But after the neighboring citizens became increasingly incensed at Mormon propaganda and practices, including reported instances of polygamy, Smith and his brother Hyrum were arrested and jailed. There, at Carthage, Illinois, on June 27, 1844, an angry mob stormed the jail and shot dead the two Smith brothers while they were awaiting trial. The Latter-Day Saints revere their founder as a martyr, but it is doubtful whether he qualifies for that designation in its classical sense: Far from surrendering his life voluntarily for the sake of his faith, Joseph Smith Jr. died with a gun in his hand in a true Western-style shootout.

Shortly afterward, under the charismatic leadership of Smith’s elected successor, Brigham Young, the Mormons migrated once again, this time far out west, where they settled permanently by the Great Salt Lake and built up their community, often in the face of hardship and opposition and at the cost of bloodshed on both sides in the initial struggles with the “Gentile” world. That community endures to this day as a powerful social, economic, and political influence in the state of Utah. Such success may appear to be a sign of credibility, but we shall do well to examine the Mormons’ claim on our allegiance more closely.

Credible Revelation

In assessing the truth or falsity of an alleged revelation from on high, a prudent person will want to apply several criteria. One obvious test will be the content of the alleged revelation itself. If it turns out to be incoherent or self-contradictory, or if it is irreconcilable with other truths that we can ascertain by our natural human reasoning, then, of course, it cannot be true. (We shall look at the doctrinal content of Mormonism in due course.) If it passes this test, that will prove only that it may be true. We shall need more evidence before we can wisely accept in faith that it is true.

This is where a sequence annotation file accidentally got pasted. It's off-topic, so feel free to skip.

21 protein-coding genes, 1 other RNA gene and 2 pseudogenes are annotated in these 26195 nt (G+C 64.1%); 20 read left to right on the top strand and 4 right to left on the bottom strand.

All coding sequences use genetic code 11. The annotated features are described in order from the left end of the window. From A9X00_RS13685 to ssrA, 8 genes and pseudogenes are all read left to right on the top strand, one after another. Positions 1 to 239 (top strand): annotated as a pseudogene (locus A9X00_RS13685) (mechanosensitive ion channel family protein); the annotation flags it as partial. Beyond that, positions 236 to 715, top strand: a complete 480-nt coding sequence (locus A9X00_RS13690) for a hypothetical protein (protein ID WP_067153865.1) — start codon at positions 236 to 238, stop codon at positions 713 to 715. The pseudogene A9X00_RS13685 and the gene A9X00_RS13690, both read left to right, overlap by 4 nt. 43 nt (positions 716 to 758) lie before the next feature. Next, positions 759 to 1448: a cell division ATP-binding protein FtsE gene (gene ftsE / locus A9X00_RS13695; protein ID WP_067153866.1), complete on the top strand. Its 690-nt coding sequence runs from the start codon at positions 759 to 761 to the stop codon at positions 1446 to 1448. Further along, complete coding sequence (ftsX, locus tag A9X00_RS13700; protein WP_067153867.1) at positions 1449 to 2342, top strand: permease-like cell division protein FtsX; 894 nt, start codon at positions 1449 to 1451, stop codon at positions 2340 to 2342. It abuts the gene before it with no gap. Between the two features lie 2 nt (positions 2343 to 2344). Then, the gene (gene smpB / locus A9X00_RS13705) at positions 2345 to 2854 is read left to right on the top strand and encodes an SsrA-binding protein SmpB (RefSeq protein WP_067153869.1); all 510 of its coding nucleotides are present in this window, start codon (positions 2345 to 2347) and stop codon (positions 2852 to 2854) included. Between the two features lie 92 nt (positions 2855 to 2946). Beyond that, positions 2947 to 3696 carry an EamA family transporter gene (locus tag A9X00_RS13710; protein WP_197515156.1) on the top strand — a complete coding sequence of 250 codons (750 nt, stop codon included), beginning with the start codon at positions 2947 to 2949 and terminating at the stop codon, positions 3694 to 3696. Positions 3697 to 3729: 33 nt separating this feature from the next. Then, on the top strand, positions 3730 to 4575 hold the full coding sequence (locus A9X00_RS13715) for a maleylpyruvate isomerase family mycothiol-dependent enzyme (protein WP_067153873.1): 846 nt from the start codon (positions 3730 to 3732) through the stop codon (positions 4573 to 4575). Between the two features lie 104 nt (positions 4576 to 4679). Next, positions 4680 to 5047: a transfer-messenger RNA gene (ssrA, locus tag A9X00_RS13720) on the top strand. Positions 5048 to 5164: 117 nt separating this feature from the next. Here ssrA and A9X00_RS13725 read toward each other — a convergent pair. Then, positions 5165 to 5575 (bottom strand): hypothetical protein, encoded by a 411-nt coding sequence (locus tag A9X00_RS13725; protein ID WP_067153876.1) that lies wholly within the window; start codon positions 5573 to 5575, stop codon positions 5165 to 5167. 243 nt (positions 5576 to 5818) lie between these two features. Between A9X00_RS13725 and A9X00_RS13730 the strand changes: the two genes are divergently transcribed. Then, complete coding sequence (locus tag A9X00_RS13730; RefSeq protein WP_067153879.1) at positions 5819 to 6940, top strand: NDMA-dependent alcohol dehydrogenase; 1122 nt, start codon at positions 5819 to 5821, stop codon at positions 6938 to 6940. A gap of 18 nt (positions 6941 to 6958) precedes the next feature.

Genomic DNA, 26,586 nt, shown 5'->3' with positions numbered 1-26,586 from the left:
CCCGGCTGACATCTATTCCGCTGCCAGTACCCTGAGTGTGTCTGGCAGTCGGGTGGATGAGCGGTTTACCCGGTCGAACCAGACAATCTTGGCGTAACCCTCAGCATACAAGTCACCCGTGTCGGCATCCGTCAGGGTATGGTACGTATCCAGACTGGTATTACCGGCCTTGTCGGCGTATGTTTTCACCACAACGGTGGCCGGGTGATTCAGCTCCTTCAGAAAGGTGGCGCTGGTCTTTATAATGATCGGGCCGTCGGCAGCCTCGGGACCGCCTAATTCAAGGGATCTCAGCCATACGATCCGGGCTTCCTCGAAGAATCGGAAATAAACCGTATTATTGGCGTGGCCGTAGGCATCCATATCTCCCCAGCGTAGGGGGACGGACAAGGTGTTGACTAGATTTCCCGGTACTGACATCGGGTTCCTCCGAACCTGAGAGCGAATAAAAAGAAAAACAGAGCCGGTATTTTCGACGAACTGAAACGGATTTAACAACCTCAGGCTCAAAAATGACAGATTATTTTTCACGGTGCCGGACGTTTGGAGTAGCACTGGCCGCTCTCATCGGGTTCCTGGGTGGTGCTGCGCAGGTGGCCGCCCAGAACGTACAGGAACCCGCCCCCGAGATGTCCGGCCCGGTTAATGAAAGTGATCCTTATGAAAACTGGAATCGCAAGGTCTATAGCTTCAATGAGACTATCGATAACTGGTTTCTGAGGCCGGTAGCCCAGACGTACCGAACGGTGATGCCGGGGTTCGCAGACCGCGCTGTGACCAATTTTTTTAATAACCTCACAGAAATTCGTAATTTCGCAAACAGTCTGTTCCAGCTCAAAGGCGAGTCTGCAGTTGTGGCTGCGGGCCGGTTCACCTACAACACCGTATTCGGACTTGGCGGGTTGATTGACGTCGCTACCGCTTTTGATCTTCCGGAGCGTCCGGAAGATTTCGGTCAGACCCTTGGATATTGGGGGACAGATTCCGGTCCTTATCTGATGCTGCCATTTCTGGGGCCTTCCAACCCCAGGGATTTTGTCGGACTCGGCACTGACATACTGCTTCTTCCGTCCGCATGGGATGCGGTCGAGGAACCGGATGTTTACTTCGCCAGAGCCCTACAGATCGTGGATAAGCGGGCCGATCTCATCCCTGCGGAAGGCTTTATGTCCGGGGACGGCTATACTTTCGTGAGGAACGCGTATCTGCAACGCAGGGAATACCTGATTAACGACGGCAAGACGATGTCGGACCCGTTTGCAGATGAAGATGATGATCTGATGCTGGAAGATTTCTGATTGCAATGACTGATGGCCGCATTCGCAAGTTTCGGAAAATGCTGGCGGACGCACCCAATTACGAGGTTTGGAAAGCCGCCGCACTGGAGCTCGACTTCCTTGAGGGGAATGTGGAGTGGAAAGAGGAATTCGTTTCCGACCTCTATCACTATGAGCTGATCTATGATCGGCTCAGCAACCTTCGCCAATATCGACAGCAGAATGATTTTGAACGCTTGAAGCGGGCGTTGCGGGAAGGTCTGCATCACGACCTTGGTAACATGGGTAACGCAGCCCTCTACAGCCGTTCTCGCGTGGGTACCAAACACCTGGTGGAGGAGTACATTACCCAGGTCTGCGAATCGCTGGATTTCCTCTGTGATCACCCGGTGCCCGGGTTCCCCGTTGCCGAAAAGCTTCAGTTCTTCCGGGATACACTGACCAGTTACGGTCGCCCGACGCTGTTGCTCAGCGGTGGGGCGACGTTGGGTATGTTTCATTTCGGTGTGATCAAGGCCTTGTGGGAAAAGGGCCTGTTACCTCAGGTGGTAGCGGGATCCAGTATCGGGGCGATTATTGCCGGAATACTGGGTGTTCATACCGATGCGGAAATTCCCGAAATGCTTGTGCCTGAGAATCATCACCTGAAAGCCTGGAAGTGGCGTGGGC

It is unreasonable, of course, to go to the opposite extreme and demand absolute, scientific proof before we are prepared to believe. That would be “stacking the cards” in advance against God. The so-called rationalist who rests his skepticism toward any revealed religion on this principle ignores the fact that God may wish to respect the freedom he has given us to exercise faith as a virtue, the virtue of loving trust in his truthfulness. Persuasive indicators are all we can reasonably expect. Absolute proof, by its very nature, could only come with that direct, face-to-face knowledge of God that is what Christians meant by the heavenly reward that follows our period of trial here on earth.

Plausibility of the alleged revelation, then, is not enough. Religion is an area where it is to some extent necessary to judge a book by its cover; that is, to judge a purported revelation by the credentials of the revealer and not only by the content of his message. It would be easy, for a Catholic writer to score cheap points against the Mormons simply by setting out LDS theology in a polemical style, relying on its oddity and unfamiliarity to immunize most of his readers from any potential sympathies they might feel for the ministrations offered by young Mormon door-knockers.

To do so would also be intellectually dishonest, a mere appeal to prejudice of the sort that can just as easily be turned against Catholics by unbelievers and pagans. To those hearing them for the first time, many of our own beliefs—biblical inspiration, the Trinity, the Virgin Birth, the Real Presence, and so—sound just as implausible or outlandish as some of the Mormon doctrines.

The point is that we puny mortals—living in a tiny corner of a vast cosmos with very little direct knowledge of ultimate reality and biased unconsciously by all sorts of passing cultural and philosophical influences—must be cautious about presuming to know in advance what sorts of things God would or would not do or reveal. We must be especially cautious about assuming that any given report of supernatural phenomena (miracles, angels, and so on) can be dismissed as incredible to “modern man.”